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The End Is Nigh Review: More Than Meats The Eye

Released in July of 2017, The End Is Nigh is a spiritual successor of sorts to Super Meat Boy, a hard-as-all-hell platformer which got its start on the Newgrounds flash development scene somewhere around a decade ago. Another game from the clinically warped mind of Edmund Mcmillin, The End Is Nigh takes obvious inspiration from the proceeding title, but it offers enough visual and mechanical innovation to escape the shadow of the developer’s previous efforts.

Though the game has been out for over two years at this point, it has since seen a port to the Nintendo Switch and is currently available for free via the Epic Games Store, so there’s never been a better time to get in on the post-apocalyptic platformer fun. Coincidentally, Meat Boy co-developer Tommy Refens recently announced his support for Epic’s exclusivity deals on PC, and, while that’s not really related to the matter at hand, given the circumstances, it seems like a curious connection. Plus, Nigh could serve as a nice pre-emptive strike for the upcoming Super Meat Boy Forever… if that game ever actually sees the light of day.

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It's The End Of The World As We Know It... And I Feel Fine

To begin with, The End Is Nigh actually has a bit more of a narrative base than Meat Boy. While the former game essentially borrowed its "rescue the princess" plot from Super Mario Bros., this game tasks the player with guiding an amorphous ball of goo named Ash through his quest to collect tumors and other miscellaneous body parts and construct a friend out of them with whom to weather the end of the world. It’s a lot less serious than it sounds, and the light meta-commentary on gaming culture and introversion is worthy of a laugh or two.

However, when it comes to visuals, the game seems to be cut from the same cloth as Meat Boy; both characters are squishy and slimy, both games have a cartoonish aesthetic and, despite it’s more recent release date, The End Is Nigh feels very reminiscent of the old days of browser games built using flash. In fact, it bears a not-insignificant resemblance to Gish, one of McMillin’s earliest games which garnered a prominent status in that scene.

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Moreover, both Meat Boy and End Is Nigh have sinister undertones creeping just below their happy-go-lucky surfaces. It’s a staple of the developer's work and is probably most noticeable in the ultra-disturbing The Binding of Isaac and it’s 2014 sequel, Rebirth. Many of McMillin’s games establish a veneer of Saturday morning cartoon innocence while dredging up grotesque motifs for those who dare explore a little further.

Slow-Cooked Meat

In terms of gameplay, while The End Is Nigh certainly bears a surface-level semblance of other difficult, speed-centric platform titles, it’s definitely a lot slower and more methodical than Meat Boy. Though the comparisons are still apt, Nigh plays a lot closer to something like Celeste than Super Meat Boy. Part of what makes this game feel so much slower is the fact that Ash doesn’t have nearly as much momentum as Meat Boy does. The mechanics in that game warrant lightning-fast jumps and dodges, while Nigh allows players to think things through and take obstacles one at a time… well, usually.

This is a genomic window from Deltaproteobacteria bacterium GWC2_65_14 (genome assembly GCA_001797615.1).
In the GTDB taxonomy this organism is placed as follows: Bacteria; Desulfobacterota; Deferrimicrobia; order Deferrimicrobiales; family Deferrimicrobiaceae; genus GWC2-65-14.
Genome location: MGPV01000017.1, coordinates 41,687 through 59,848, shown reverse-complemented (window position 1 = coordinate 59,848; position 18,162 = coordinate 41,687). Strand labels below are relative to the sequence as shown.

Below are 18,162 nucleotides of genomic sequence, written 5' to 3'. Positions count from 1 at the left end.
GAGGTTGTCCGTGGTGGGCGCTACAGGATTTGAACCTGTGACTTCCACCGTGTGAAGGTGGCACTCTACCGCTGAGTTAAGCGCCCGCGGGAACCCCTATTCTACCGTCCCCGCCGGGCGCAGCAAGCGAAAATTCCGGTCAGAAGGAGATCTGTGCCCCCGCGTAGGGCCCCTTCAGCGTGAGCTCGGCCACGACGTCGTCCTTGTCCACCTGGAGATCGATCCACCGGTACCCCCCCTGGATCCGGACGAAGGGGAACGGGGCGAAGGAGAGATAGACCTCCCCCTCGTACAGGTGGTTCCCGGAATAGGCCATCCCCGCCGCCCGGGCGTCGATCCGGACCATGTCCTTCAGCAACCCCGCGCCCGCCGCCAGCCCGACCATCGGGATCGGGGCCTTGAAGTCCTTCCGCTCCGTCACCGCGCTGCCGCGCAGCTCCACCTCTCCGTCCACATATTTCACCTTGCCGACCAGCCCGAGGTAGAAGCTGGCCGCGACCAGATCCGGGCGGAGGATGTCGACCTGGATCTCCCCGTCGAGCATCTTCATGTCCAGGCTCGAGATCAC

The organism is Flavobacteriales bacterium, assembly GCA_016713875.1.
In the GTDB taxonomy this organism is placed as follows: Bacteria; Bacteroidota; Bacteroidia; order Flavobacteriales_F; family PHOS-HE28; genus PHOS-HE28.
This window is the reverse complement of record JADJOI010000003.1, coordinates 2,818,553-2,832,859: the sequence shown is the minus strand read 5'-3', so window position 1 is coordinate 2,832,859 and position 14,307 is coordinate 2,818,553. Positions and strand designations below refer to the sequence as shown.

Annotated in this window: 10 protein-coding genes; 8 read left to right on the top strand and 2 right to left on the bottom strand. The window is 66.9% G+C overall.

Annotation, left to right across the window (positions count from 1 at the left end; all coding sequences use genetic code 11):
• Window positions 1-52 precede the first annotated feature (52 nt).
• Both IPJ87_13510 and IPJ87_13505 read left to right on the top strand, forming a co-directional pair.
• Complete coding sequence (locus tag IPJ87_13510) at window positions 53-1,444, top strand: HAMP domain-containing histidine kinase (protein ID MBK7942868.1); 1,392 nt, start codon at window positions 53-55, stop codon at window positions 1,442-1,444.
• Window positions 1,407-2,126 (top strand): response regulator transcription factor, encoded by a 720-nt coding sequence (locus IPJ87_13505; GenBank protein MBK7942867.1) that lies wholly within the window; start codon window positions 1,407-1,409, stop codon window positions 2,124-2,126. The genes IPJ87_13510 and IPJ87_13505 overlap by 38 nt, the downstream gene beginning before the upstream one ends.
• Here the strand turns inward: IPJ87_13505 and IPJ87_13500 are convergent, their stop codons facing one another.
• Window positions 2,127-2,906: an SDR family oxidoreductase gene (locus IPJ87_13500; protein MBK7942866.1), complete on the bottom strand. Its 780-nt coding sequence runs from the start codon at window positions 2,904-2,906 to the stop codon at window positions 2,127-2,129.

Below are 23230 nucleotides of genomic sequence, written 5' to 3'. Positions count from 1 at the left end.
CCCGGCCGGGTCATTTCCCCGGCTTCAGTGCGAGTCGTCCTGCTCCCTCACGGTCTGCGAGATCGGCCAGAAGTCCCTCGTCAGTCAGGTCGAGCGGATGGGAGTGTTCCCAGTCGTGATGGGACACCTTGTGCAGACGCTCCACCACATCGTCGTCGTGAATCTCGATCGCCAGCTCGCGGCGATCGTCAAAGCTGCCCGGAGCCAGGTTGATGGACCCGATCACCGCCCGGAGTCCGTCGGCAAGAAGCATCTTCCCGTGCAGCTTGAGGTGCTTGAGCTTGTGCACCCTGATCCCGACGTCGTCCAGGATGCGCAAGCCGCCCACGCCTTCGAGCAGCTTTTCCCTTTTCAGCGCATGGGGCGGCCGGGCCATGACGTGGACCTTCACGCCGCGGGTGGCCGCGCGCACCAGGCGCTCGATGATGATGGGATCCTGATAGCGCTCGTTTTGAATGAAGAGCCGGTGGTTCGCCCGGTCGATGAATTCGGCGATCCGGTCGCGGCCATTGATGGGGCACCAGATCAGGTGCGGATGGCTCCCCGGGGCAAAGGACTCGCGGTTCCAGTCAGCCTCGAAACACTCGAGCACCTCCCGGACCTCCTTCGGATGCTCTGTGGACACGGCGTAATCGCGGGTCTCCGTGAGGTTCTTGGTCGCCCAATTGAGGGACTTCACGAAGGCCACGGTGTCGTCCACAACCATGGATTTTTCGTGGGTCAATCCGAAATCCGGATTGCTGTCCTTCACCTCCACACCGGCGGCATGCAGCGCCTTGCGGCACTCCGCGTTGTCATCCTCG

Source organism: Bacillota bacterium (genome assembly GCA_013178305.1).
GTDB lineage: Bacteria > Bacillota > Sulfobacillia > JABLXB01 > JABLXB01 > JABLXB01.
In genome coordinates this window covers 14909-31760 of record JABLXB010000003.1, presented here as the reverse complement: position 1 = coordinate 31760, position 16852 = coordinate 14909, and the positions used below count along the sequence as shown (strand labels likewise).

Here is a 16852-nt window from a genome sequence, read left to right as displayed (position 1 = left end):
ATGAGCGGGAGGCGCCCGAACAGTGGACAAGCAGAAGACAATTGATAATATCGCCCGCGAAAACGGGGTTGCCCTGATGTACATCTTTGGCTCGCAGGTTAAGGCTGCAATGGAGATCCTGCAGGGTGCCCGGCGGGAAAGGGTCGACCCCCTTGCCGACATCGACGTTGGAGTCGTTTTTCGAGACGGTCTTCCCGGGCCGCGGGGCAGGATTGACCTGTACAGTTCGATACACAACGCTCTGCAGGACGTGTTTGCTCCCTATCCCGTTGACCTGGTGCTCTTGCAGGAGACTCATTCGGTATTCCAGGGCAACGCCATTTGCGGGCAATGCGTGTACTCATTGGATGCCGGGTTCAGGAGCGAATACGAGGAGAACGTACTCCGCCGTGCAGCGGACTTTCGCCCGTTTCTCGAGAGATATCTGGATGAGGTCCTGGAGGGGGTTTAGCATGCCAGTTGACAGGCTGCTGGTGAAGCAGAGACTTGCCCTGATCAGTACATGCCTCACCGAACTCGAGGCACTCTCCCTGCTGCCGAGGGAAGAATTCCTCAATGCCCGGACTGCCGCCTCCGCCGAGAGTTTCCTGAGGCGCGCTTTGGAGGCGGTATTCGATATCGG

In fact, one major thing both Celeste and Nigh have in common would be the level sizes. Most of the levels in Matt Makes Games’ 2018 mountain climbing simulator are bite-sized and self-contained, and the same is true of McMillin’s most recent platformer. The levels in The End Is Nigh almost all consist of one screen, and, more often than not, the player can gauge the scope and breadth of the area as soon as they enter from stage right.

Both games are also startlingly alike in how players can hop from world to world from a menu, and, while Nigh doesn’t allow players to access every single level from one place, there’s still an arcade-esque emphasis on level selection which betrays any real sense of linearity. Both games also offer collectibles to incentivize replayability and tantalize completionists, though, much like in the previous game, collecting every extra tumor and side objective in The End Is Nigh would be downright masochistic.

Your Tumors Are In Another Castle

One major improvement is the fact that Nigh totally pulls a Ghosts n’ Goblins on the player and asks them to beat the game twice. That’s right; once the player collects all of the necessary body parts and builds Ash a friend, the world comes to a second end, and you’re forced to retread all of the levels, though they’ve now been made significantly more difficult.

In fact, the latter section of the second half of the game is particularly grueling, demanding absolute mastery of the controls and mechanics. The final act asks players to march through the entire last world backward while on a strict time limit—yeah, it’s that hard. Plus, that’s to say nothing of Nevermore and Ash’s collection of retro games, both of which are level sets so excruciatingly difficult that beating them is undoubtedly a masters-only endeavor.

Is All The Aggravation Worth It?

For the low, low price of literally nothing, The End Is Nigh demands to be played. Even for those who aren’t particularly interested in the I Wanna Be The Guy school of game design, Nigh is a compelling title which, though frustrating, will draw you in again and again. For those who still refuse to kowtow to Epic, this game is still worth the asking price over on Steam, and, dare we say, is a must-play on Switch.

4.5 Out Of 5 Stars

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